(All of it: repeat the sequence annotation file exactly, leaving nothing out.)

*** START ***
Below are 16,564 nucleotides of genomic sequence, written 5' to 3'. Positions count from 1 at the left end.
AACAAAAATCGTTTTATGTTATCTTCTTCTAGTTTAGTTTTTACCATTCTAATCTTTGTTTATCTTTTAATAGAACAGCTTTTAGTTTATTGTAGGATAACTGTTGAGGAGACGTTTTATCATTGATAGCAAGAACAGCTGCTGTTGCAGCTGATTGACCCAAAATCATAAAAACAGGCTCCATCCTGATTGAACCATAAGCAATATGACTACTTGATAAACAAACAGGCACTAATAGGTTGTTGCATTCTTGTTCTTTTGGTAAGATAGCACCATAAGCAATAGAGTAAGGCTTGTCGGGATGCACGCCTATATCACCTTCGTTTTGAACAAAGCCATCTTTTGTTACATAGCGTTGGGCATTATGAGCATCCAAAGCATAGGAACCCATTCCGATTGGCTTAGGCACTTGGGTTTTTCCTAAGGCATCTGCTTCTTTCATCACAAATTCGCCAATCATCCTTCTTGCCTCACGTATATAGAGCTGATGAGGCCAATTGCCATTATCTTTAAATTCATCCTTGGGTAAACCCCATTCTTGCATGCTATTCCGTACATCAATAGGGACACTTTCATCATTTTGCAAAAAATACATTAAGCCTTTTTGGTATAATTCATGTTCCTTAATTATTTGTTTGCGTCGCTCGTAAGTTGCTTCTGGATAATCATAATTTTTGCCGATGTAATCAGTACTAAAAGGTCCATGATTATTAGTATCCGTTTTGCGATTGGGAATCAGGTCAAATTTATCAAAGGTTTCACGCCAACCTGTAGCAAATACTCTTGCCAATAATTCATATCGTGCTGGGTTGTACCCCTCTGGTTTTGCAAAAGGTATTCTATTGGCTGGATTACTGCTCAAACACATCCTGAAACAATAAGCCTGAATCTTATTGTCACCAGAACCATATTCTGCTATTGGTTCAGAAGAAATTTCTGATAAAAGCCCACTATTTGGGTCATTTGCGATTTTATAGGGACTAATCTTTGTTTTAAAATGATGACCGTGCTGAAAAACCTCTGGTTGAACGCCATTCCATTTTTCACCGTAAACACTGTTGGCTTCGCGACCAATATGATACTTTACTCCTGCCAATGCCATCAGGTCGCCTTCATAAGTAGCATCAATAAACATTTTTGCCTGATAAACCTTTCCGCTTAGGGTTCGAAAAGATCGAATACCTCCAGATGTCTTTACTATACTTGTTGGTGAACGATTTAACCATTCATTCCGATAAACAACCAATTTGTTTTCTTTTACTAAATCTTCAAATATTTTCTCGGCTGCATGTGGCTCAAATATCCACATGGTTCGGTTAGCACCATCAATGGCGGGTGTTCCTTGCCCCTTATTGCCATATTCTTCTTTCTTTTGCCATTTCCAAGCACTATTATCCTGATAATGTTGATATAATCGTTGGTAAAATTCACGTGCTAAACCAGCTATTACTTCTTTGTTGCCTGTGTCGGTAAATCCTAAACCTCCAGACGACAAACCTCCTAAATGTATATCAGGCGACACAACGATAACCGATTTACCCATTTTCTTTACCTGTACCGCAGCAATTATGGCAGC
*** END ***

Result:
Below are 16,564 nucleotides of genomic sequence, written 5' to 3'. Positions count from 1 at the left end.
AACAAAAATCGTTTTATGTTATCTTCTTCTAGTTTAGTTTTTACCATTCTAATCTTTGTTTATCTTTTAATAGAACAGCTTTTAGTTTATTGTAGGATAACTGTTGAGGAGACGTTTTATCATTGATAGCAAGAACAGCTGCTGTTGCAGCTGATTGACCCAAAATCATAAAAACAGGCTCCATCCTGATTGAACCATAAGCAATATGACTACTTGATAAACAAACAGGCACTAATAGGTTGTTGCATTCTTGTTCTTTTGGTAAGATAGCACCATAAGCAATAGAGTAAGGCTTGTCGGGATGCACGCCTATATCACCTTCGTTTTGAACAAAGCCATCTTTTGTTACATAGCGTTGGGCATTATGAGCATCCAAAGCATAGGAACCCATTCCGATTGGCTTAGGCACTTGGGTTTTTCCTAAGGCATCTGCTTCTTTCATCACAAATTCGCCAATCATCCTTCTTGCCTCACGTATATAGAGCTGATGAGGCCAATTGCCATTATCTTTAAATTCATCCTTGGGTAAACCCCATTCTTGCATGCTATTCCGTACATCAATAGGGACACTTTCATCATTTTGCAAAAAATACATTAAGCCTTTTTGGTATAATTCATGTTCCTTAATTATTTGTTTGCGTCGCTCGTAAGTTGCTTCTGGATAATCATAATTTTTGCCGATGTAATCAGTACTAAAAGGTCCATGATTATTAGTATCCGTTTTGCGATTGGGAATCAGGTCAAATTTATCAAAGGTTTCACGCCAACCTGTAGCAAATACTCTTGCCAATAATTCATATCGTGCTGGGTTGTACCCCTCTGGTTTTGCAAAAGGTATTCTATTGGCTGGATTACTGCTCAAACACATCCTGAAACAATAAGCCTGAATCTTATTGTCACCAGAACCATATTCTGCTATTGGTTCAGAAGAAATTTCTGATAAAAGCCCACTATTTGGGTCATTTGCGATTTTATAGGGACTAATCTTTGTTTTAAAATGATGACCGTGCTGAAAAACCTCTGGTTGAACGCCATTCCATTTTTCACCGTAAACACTGTTGGCTTCGCGACCAATATGATACTTTACTCCTGCCAATGCCATCAGGTCGCCTTCATAAGTAGCATCAATAAACATTTTTGCCTGATAAACCTTTCCGCTTAGGGTTCGAAAAGATCGAATACCTCCAGATGTCTTTACTATACTTGTTGGTGAACGATTTAACCATTCATTCCGATAAACAACCAATTTGTTTTCTTTTACTAAATCTTCAAATATTTTCTCGGCTGCATGTGGCTCAAATATCCACATGGTTCGGTTAGCACCATCAATGGCGGGTGTTCCTTGCCCCTTATTGCCATATTCTTCTTTCTTTTGCCATTTCCAAGCACTATTATCCTGATAATGTTGATATAATCGTTGGTAAAATTCACGTGCTAAACCAGCTATTACTTCTTTGTTGCCTGTGTCGGTAAATCCTAAACCTCCAGACGACAAACCTCCTAAATGTATATCAGGCGACACAACGATAACCGATTTACCCATTTTCTTTACCTGTACCGCAGCAATTATGGCAGC